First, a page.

This section is from the book "The Gardener's Monthly And Horticulturist V26", by Thomas Meehan. See also: Four-Season Harvest: Organic Vegetables from Your Home Garden All Year Long.
Mr. P. E. Bucke says that all attempts to get the sweet chestnut to grow at Ottawa have failed.
The Spanish newspapers tell us that the wood of the Eucalyptus makes charcoal of a very superior quality.
A correspondent of the Rural World gives the following account of the way forests are started in Scotland,-that is.
Prof. Lemmon tells the Rural Press that a horse sickness of the Pacific, which ends in diarrhoea and often death, is caused by feeding on the "Poison Lily," Zygadenus vene-nosus. Yet hogs eat and thrive on the roots.
By a recent act of the Legislature any person is left free to use the sparrow as may seem fitting. Those who want them, to eat insects and thin the fruit, may protect them, while those who have a fondness for sparrow pie are left free to kill as many as they choose.
The commonest of Chinese paper is made of the paper mulberry Broussonetia papyrifera; but a finer quality, known as rice paper, is made of Aralia papyrifera-the pith, we believe.
Mr. C. E. Parnell, under date of December 10th, says: "The weather continues to be very mild so far. Pansies are in bloom in the open air, and on lawns and roadsides many dandelions are to be seen - which is something unusual for this vicinity".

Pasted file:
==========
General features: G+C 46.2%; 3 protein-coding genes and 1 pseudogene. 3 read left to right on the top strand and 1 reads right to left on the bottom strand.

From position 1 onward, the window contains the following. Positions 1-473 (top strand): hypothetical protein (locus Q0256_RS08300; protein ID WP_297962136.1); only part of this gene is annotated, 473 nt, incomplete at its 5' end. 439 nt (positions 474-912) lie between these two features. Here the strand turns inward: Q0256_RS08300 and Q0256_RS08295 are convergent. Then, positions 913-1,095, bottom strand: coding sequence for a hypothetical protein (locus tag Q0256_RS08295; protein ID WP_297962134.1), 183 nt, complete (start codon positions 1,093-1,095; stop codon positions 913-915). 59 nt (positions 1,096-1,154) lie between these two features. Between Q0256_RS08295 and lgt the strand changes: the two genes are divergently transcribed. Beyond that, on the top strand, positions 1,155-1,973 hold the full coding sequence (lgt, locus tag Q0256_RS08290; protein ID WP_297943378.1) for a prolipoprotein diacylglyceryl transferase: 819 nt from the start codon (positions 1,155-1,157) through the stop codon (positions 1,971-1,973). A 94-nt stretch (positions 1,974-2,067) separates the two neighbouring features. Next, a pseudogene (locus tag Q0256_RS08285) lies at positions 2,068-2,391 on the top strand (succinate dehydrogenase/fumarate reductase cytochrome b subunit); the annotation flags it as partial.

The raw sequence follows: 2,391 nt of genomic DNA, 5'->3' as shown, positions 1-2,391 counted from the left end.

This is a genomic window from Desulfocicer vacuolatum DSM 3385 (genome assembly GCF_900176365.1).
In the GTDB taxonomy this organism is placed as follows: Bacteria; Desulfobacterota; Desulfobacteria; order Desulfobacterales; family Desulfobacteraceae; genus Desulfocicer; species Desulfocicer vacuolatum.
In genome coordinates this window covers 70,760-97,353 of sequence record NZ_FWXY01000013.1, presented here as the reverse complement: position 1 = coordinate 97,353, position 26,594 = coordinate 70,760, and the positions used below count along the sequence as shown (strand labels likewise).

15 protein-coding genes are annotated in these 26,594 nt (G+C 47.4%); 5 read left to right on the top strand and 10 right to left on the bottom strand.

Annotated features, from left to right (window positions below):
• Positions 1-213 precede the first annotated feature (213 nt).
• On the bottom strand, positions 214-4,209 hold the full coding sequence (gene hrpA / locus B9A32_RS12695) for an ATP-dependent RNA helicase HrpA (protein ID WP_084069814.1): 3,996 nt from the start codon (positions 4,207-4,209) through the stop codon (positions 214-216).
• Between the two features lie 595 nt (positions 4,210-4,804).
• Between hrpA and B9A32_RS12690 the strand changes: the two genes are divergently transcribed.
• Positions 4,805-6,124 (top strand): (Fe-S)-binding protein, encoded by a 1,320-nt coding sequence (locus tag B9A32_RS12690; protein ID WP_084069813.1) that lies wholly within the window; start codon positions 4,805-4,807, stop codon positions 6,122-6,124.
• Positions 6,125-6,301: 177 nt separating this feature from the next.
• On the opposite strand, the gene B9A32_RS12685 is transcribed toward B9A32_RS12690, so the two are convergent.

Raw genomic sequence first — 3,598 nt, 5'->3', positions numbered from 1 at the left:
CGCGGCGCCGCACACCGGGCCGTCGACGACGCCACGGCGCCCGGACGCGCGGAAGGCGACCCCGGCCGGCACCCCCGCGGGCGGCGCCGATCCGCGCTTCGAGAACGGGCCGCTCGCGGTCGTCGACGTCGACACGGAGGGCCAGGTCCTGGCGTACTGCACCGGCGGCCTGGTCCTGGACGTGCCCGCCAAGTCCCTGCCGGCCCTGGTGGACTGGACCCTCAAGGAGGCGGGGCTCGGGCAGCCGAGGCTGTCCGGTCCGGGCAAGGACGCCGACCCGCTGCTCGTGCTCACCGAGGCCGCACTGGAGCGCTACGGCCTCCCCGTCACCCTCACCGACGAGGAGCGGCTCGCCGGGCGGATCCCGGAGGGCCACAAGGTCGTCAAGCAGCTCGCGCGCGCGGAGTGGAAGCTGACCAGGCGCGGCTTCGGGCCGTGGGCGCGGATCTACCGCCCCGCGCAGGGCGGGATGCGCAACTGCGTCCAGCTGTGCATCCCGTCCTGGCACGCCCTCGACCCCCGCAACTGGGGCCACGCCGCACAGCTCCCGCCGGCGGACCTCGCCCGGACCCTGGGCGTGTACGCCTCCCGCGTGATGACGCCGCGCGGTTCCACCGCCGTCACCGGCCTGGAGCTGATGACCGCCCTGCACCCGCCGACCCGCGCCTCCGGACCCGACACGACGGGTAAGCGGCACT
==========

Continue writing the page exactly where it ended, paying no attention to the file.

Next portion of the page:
Mr. E. D. Sturte-vant, of Bordentown, N. J., sends a very perfect specimen of Richardia Ethiopica, the "calla" of gardens, with two spathes. Sometimes they have three, but this is rare. The explanation is simple to those who have studied vegetable morphology.
They would say that a calla flower-stem was a bundle of consolidated leaf stalks, and the white spathe was a leaf-blade changed to imitate the corolla of an ordinary flower.
The London Gardeners Chronicle says: "The question whether this country ought or ought not to become a party to the Phylloxera Convention is well worthy of: careful consideration by our nurserymen. In the meantime we do not deserve the castigation administered by the Gardeners' Monthly, who assumes that this country has entered the Convention. The Gardeners' Monthly ought to know that no one has been more outspoken as to the folly and futility of the Phylloxera laws than ourselves".
Col. M. B. Hillyard, so well known in connection with successful efforts to introduce and foster industrial enterprises through the South, has opened a Bureau of information at New Orleans, where any one desirous may address him.